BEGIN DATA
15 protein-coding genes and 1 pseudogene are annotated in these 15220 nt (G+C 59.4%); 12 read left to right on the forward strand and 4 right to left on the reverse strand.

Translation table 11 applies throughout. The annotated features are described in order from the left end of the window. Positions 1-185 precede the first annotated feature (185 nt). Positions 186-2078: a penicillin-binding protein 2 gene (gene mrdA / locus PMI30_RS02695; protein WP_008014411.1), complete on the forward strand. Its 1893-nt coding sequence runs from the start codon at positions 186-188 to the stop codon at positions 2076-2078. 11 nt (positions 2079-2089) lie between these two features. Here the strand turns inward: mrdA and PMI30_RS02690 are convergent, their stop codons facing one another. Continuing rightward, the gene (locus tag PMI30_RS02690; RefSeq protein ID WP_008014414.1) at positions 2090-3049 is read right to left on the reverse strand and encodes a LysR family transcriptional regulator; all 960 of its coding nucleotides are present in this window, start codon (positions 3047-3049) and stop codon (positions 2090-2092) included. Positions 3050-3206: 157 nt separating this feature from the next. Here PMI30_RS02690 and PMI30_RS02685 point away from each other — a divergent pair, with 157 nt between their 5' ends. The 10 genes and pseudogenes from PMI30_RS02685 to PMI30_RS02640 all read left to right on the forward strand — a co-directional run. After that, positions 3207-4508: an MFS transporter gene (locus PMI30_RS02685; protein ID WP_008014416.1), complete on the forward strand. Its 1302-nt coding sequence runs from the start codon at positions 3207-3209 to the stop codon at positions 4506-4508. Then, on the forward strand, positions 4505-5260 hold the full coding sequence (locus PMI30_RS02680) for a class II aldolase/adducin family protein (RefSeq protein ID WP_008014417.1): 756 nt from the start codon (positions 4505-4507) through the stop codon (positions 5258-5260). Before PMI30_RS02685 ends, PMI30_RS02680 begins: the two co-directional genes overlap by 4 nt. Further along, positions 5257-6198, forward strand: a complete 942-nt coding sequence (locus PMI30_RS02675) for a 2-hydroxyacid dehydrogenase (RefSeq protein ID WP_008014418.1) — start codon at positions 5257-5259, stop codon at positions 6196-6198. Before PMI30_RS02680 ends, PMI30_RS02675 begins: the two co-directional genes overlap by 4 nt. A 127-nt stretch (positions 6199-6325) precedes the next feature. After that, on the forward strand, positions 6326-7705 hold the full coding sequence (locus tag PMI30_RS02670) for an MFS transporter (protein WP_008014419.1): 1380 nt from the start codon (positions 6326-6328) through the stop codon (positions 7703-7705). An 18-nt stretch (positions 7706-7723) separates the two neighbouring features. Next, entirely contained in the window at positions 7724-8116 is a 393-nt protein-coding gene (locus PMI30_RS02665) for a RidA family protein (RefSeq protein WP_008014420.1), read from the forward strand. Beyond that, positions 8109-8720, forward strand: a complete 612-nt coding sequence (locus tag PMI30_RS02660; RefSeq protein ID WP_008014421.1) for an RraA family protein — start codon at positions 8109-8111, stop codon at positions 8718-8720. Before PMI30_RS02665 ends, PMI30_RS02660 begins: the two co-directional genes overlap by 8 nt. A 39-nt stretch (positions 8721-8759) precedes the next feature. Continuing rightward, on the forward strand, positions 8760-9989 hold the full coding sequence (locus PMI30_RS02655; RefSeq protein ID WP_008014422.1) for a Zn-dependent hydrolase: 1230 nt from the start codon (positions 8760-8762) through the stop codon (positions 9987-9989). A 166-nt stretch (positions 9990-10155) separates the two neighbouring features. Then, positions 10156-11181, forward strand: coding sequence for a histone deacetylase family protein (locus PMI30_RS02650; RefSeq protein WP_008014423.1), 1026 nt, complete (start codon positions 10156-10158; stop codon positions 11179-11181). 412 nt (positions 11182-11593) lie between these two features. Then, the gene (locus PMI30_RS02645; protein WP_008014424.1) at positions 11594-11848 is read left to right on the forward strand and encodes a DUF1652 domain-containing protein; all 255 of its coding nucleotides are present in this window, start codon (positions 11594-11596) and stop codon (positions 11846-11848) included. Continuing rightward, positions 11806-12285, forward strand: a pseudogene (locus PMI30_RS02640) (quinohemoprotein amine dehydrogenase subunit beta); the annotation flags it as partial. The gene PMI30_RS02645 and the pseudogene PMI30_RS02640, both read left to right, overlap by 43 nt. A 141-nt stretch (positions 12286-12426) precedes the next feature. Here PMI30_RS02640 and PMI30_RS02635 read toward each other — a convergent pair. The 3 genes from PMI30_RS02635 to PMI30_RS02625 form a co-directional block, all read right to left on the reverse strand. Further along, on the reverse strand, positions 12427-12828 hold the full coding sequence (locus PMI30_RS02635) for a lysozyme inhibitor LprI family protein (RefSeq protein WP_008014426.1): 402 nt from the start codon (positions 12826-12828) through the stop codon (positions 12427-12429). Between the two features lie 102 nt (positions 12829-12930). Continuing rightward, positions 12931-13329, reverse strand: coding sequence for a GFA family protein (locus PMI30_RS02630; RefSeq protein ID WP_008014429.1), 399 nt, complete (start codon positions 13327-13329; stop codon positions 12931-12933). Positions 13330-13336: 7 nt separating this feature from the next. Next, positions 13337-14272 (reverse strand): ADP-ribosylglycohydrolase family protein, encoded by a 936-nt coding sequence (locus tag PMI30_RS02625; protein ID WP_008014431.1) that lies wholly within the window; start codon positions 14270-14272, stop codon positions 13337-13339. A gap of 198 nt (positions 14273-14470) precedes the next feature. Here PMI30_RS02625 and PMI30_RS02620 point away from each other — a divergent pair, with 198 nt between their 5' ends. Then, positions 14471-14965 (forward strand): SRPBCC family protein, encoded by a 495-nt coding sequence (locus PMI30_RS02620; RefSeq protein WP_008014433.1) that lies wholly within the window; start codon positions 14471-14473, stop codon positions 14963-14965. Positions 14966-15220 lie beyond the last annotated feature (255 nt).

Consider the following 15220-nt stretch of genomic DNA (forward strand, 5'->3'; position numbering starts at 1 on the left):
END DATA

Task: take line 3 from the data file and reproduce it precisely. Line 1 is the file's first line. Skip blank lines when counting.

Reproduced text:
Consider the following 15220-nt stretch of genomic DNA (forward strand, 5'->3'; position numbering starts at 1 on the left):